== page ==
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well be that either the federal government would have to subordinate its interests to the states, or the states would have to subordinate their interests to the federal government. and one of the things about our constitutional structure which akes it unusual is that both sovereigns are understood to have significant interests that they have the capacity to pursue. >> when they have concurrent jurisdiction over something that's the same offense that's illegitimate for reasons understood at the framing. take the cases -- take furlong, that's a case where multiple sovereigns have condition current jurisdiction over robbery at se sea and it was well understood that a prosecution by one would bar a prosecution -- >> i view it differently as actually separating out the offense of piracy which was an offense that sort of was in common versus the offense of murder which for furlong says yes, each different jurisdiction
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can prosecute. >> the murder of a british subject by a british subject on a british ship. they weren't -- they were just applying the concurrent jurisdiction rule and saying why would the u.s. have concurrent jurisdiction over that? >> i suppose my main question, which actually goes back to justice gorsuch's question, because jouseties gorsuch has been trying to lead you away from something and i'm a little bit also confused as to why your argument seems frankly a little bit one note. you know, your brief and now your argument is just all about the original jurisdiction. and there are some people on this bench that think that's the alpha and omega of every constitutional question. but there are other people on this bench who do not, who think that 170 years of significant practice where 30 justices have signed on to a rule that you're going to have to give me more than the fact that, you know, actually pretty early on in the republic they decided that that was not what the original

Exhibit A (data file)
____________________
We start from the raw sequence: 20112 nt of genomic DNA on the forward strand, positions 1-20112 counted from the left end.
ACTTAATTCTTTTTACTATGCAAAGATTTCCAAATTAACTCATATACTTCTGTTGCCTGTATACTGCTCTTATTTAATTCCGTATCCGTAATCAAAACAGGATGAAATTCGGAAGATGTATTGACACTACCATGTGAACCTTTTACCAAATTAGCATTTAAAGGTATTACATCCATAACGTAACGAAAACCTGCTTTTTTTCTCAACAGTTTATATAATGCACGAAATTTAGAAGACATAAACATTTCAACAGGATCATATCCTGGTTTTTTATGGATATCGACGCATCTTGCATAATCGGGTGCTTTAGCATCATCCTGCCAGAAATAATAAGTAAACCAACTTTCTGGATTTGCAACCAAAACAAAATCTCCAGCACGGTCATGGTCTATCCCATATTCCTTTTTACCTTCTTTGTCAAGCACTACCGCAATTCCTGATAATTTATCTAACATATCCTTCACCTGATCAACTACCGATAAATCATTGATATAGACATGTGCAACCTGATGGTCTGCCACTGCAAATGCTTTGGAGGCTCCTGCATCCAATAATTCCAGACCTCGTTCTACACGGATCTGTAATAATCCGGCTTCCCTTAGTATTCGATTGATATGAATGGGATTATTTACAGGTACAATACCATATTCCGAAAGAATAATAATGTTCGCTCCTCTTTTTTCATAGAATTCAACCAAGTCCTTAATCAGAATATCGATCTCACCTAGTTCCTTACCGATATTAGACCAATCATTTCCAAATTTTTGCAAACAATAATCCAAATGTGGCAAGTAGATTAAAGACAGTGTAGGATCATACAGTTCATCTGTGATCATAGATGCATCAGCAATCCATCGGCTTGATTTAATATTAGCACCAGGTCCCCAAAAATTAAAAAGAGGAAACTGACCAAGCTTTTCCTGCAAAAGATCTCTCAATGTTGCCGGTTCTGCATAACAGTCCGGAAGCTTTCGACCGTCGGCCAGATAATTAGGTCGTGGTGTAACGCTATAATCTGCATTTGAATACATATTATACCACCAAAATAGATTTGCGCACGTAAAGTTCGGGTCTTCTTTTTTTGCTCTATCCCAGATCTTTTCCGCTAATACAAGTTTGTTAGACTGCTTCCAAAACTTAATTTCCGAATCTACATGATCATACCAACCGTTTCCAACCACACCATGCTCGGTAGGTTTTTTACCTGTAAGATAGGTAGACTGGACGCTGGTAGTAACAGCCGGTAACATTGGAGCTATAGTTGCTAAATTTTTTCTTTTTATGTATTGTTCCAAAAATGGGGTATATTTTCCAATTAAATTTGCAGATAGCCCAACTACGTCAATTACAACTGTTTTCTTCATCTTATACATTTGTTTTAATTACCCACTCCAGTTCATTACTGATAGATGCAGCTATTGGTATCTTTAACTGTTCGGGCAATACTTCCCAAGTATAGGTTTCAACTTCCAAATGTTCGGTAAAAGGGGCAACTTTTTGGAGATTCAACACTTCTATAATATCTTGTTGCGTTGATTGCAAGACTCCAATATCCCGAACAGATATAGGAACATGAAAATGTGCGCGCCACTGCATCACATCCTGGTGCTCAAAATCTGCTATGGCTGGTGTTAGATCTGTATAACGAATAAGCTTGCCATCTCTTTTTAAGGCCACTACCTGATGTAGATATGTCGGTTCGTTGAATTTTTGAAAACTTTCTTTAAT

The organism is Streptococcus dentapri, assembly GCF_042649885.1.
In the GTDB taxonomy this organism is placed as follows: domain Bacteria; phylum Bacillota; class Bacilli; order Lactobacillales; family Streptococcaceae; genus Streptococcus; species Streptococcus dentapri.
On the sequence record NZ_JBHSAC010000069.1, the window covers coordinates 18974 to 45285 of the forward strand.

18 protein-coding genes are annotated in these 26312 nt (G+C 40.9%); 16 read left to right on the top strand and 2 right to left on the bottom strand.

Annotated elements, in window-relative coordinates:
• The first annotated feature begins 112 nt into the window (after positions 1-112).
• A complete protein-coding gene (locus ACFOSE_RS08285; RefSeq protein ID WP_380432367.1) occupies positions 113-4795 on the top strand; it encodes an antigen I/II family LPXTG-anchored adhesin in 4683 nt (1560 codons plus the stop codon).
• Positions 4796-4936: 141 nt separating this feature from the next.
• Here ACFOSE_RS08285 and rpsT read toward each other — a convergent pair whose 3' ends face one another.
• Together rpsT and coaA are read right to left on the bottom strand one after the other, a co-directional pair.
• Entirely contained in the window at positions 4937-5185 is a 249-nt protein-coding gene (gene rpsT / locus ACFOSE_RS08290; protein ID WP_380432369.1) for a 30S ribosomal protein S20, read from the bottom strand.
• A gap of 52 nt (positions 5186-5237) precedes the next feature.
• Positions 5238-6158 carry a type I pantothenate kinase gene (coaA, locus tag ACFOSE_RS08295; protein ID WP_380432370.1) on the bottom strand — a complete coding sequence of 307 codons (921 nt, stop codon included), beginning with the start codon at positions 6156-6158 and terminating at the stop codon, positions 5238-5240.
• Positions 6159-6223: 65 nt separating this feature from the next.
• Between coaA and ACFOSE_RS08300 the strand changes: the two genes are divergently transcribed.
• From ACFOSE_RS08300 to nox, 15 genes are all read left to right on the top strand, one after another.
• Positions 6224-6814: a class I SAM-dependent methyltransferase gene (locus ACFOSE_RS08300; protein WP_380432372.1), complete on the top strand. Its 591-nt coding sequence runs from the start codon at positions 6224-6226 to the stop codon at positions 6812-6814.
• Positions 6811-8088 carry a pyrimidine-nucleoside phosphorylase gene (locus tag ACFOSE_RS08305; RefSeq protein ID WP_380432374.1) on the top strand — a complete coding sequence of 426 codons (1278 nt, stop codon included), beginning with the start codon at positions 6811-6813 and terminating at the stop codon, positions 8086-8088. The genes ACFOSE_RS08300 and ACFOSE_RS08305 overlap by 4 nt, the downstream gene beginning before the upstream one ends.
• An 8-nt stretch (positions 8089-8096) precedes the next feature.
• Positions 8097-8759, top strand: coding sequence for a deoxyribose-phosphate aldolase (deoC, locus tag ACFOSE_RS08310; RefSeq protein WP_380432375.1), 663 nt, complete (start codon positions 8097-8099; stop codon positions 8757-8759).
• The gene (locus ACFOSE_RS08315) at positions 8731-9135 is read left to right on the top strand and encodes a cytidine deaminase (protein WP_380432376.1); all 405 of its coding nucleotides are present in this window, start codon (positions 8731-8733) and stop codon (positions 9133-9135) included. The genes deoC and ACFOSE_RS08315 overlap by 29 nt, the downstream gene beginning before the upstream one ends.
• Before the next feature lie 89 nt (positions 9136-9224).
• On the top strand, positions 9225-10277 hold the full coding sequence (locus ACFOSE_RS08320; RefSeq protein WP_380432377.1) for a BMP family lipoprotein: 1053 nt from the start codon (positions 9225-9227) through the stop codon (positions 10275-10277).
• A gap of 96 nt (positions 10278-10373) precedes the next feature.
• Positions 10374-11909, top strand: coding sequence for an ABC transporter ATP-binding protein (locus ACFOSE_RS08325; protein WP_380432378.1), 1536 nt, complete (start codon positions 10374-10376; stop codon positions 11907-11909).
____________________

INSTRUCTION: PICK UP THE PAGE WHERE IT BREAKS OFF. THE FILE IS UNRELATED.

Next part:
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understanding was even if they're wrong. so this is your opportunity to give me more. >> ok. 1922, i would say, but my opportunity and response to your -- you're offering me an opportunity to give you more. i will tell you incorporation. incorporation, incorporation, incorporation. the court has said, its only question is that incorporation makes a dig difference for stare decisis. after incorporation the federal government and the state government should be able to combine that which they didn't can don't alone. >> part of the original understanding as well was stare decisis. it's a principle, in my view, rooted in article 3, as pointed out, it's a doctrine of stability and humility that we take very seriously and the reason -- the bar you have to clear, i believe, is not just to show that it's wrong but to show